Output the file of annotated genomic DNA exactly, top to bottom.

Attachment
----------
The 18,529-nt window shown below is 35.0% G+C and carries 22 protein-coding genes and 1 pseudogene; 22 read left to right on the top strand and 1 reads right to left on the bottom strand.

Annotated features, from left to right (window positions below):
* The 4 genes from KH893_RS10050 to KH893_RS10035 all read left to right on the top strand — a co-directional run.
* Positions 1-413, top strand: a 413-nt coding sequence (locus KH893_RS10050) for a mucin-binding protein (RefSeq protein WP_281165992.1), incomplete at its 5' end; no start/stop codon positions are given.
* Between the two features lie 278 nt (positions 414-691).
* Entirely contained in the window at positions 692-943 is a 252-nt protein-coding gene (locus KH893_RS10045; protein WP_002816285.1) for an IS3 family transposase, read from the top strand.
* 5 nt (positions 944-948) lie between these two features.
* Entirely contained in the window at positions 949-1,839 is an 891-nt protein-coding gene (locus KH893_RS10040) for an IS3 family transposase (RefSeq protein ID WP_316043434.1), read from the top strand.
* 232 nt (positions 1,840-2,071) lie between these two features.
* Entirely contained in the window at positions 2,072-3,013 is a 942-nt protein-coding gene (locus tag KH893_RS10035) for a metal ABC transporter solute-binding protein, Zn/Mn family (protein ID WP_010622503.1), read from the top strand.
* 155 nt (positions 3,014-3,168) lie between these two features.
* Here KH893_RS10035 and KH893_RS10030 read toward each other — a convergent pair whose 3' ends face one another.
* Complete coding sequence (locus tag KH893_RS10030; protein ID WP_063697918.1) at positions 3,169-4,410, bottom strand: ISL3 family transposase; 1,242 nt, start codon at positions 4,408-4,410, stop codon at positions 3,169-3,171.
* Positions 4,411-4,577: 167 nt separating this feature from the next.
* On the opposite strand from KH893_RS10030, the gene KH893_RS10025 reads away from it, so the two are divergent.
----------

The 18,529-nt window shown below is 35.0% G+C and carries 22 protein-coding genes and 1 pseudogene; 22 read left to right on the top strand and 1 reads right to left on the bottom strand.

Annotated features, from left to right (window positions below):
* The 4 genes from KH893_RS10050 to KH893_RS10035 all read left to right on the top strand — a co-directional run.
* Positions 1-413, top strand: a 413-nt coding sequence (locus KH893_RS10050) for a mucin-binding protein (RefSeq protein WP_281165992.1), incomplete at its 5' end; no start/stop codon positions are given.
* Between the two features lie 278 nt (positions 414-691).
* Entirely contained in the window at positions 692-943 is a 252-nt protein-coding gene (locus KH893_RS10045; protein WP_002816285.1) for an IS3 family transposase, read from the top strand.
* 5 nt (positions 944-948) lie between these two features.
* Entirely contained in the window at positions 949-1,839 is an 891-nt protein-coding gene (locus KH893_RS10040) for an IS3 family transposase (RefSeq protein ID WP_316043434.1), read from the top strand.
* 232 nt (positions 1,840-2,071) lie between these two features.
* Entirely contained in the window at positions 2,072-3,013 is a 942-nt protein-coding gene (locus tag KH893_RS10035) for a metal ABC transporter solute-binding protein, Zn/Mn family (protein ID WP_010622503.1), read from the top strand.
* 155 nt (positions 3,014-3,168) lie between these two features.
* Here KH893_RS10035 and KH893_RS10030 read toward each other — a convergent pair whose 3' ends face one another.
* Complete coding sequence (locus tag KH893_RS10030; protein ID WP_063697918.1) at positions 3,169-4,410, bottom strand: ISL3 family transposase; 1,242 nt, start codon at positions 4,408-4,410, stop codon at positions 3,169-3,171.
* Positions 4,411-4,577: 167 nt separating this feature from the next.
* On the opposite strand from KH893_RS10030, the gene KH893_RS10025 reads away from it, so the two are divergent.